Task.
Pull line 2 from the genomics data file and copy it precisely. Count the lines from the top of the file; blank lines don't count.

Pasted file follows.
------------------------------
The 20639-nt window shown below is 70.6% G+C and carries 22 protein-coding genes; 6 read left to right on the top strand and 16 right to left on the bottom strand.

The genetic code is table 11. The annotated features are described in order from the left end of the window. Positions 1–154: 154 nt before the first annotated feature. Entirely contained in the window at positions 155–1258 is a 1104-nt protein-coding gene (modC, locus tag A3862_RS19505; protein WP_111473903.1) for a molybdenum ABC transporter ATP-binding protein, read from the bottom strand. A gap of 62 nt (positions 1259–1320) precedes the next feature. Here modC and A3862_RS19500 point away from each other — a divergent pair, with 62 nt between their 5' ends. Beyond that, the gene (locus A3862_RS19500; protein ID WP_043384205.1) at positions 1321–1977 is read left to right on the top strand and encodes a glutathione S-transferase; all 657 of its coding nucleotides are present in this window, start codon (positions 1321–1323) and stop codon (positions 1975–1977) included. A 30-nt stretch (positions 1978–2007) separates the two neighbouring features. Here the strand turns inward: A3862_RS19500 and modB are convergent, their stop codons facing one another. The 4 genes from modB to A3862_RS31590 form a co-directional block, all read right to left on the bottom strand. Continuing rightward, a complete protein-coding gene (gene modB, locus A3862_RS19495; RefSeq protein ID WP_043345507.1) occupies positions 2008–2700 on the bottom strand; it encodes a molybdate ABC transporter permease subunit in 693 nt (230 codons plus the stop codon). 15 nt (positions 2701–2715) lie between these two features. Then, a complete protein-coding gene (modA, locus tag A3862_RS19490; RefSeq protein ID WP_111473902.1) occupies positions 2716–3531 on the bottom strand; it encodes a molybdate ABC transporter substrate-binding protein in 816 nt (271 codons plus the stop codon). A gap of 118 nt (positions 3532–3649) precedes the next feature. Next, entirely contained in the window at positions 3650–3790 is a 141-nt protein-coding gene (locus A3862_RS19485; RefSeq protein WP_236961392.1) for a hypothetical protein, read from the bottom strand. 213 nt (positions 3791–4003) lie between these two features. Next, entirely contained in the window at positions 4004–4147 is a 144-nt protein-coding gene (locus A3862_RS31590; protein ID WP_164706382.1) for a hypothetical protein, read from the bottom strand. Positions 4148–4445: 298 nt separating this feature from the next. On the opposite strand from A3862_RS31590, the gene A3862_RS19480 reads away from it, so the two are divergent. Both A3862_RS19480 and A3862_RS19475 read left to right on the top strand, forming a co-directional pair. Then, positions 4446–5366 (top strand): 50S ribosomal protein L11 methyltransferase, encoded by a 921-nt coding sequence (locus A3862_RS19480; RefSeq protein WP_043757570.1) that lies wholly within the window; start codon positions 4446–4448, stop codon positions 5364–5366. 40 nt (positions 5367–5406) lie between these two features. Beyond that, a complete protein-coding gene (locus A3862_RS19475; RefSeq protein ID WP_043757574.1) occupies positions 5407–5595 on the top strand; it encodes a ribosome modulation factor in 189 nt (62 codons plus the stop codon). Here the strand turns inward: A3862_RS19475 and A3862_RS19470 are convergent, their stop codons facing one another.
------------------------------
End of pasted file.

The genetic code is table 11. The annotated features are described in order from the left end of the window. Positions 1–154: 154 nt before the first annotated feature. Entirely contained in the window at positions 155–1258 is a 1104-nt protein-coding gene (modC, locus tag A3862_RS19505; protein WP_111473903.1) for a molybdenum ABC transporter ATP-binding protein, read from the bottom strand. A gap of 62 nt (positions 1259–1320) precedes the next feature. Here modC and A3862_RS19500 point away from each other — a divergent pair, with 62 nt between their 5' ends. Beyond that, the gene (locus A3862_RS19500; protein ID WP_043384205.1) at positions 1321–1977 is read left to right on the top strand and encodes a glutathione S-transferase; all 657 of its coding nucleotides are present in this window, start codon (positions 1321–1323) and stop codon (positions 1975–1977) included. A 30-nt stretch (positions 1978–2007) separates the two neighbouring features. Here the strand turns inward: A3862_RS19500 and modB are convergent, their stop codons facing one another. The 4 genes from modB to A3862_RS31590 form a co-directional block, all read right to left on the bottom strand. Continuing rightward, a complete protein-coding gene (gene modB, locus A3862_RS19495; RefSeq protein ID WP_043345507.1) occupies positions 2008–2700 on the bottom strand; it encodes a molybdate ABC transporter permease subunit in 693 nt (230 codons plus the stop codon). 15 nt (positions 2701–2715) lie between these two features. Then, a complete protein-coding gene (modA, locus tag A3862_RS19490; RefSeq protein ID WP_111473902.1) occupies positions 2716–3531 on the bottom strand; it encodes a molybdate ABC transporter substrate-binding protein in 816 nt (271 codons plus the stop codon). A gap of 118 nt (positions 3532–3649) precedes the next feature. Next, entirely contained in the window at positions 3650–3790 is a 141-nt protein-coding gene (locus A3862_RS19485; RefSeq protein WP_236961392.1) for a hypothetical protein, read from the bottom strand. 213 nt (positions 3791–4003) lie between these two features. Next, entirely contained in the window at positions 4004–4147 is a 144-nt protein-coding gene (locus A3862_RS31590; protein ID WP_164706382.1) for a hypothetical protein, read from the bottom strand. Positions 4148–4445: 298 nt separating this feature from the next. On the opposite strand from A3862_RS31590, the gene A3862_RS19480 reads away from it, so the two are divergent. Both A3862_RS19480 and A3862_RS19475 read left to right on the top strand, forming a co-directional pair. Then, positions 4446–5366 (top strand): 50S ribosomal protein L11 methyltransferase, encoded by a 921-nt coding sequence (locus A3862_RS19480; RefSeq protein WP_043757570.1) that lies wholly within the window; start codon positions 4446–4448, stop codon positions 5364–5366. 40 nt (positions 5367–5406) lie between these two features. Beyond that, a complete protein-coding gene (locus A3862_RS19475; RefSeq protein ID WP_043757574.1) occupies positions 5407–5595 on the top strand; it encodes a ribosome modulation factor in 189 nt (62 codons plus the stop codon). Here the strand turns inward: A3862_RS19475 and A3862_RS19470 are convergent, their stop codons facing one another.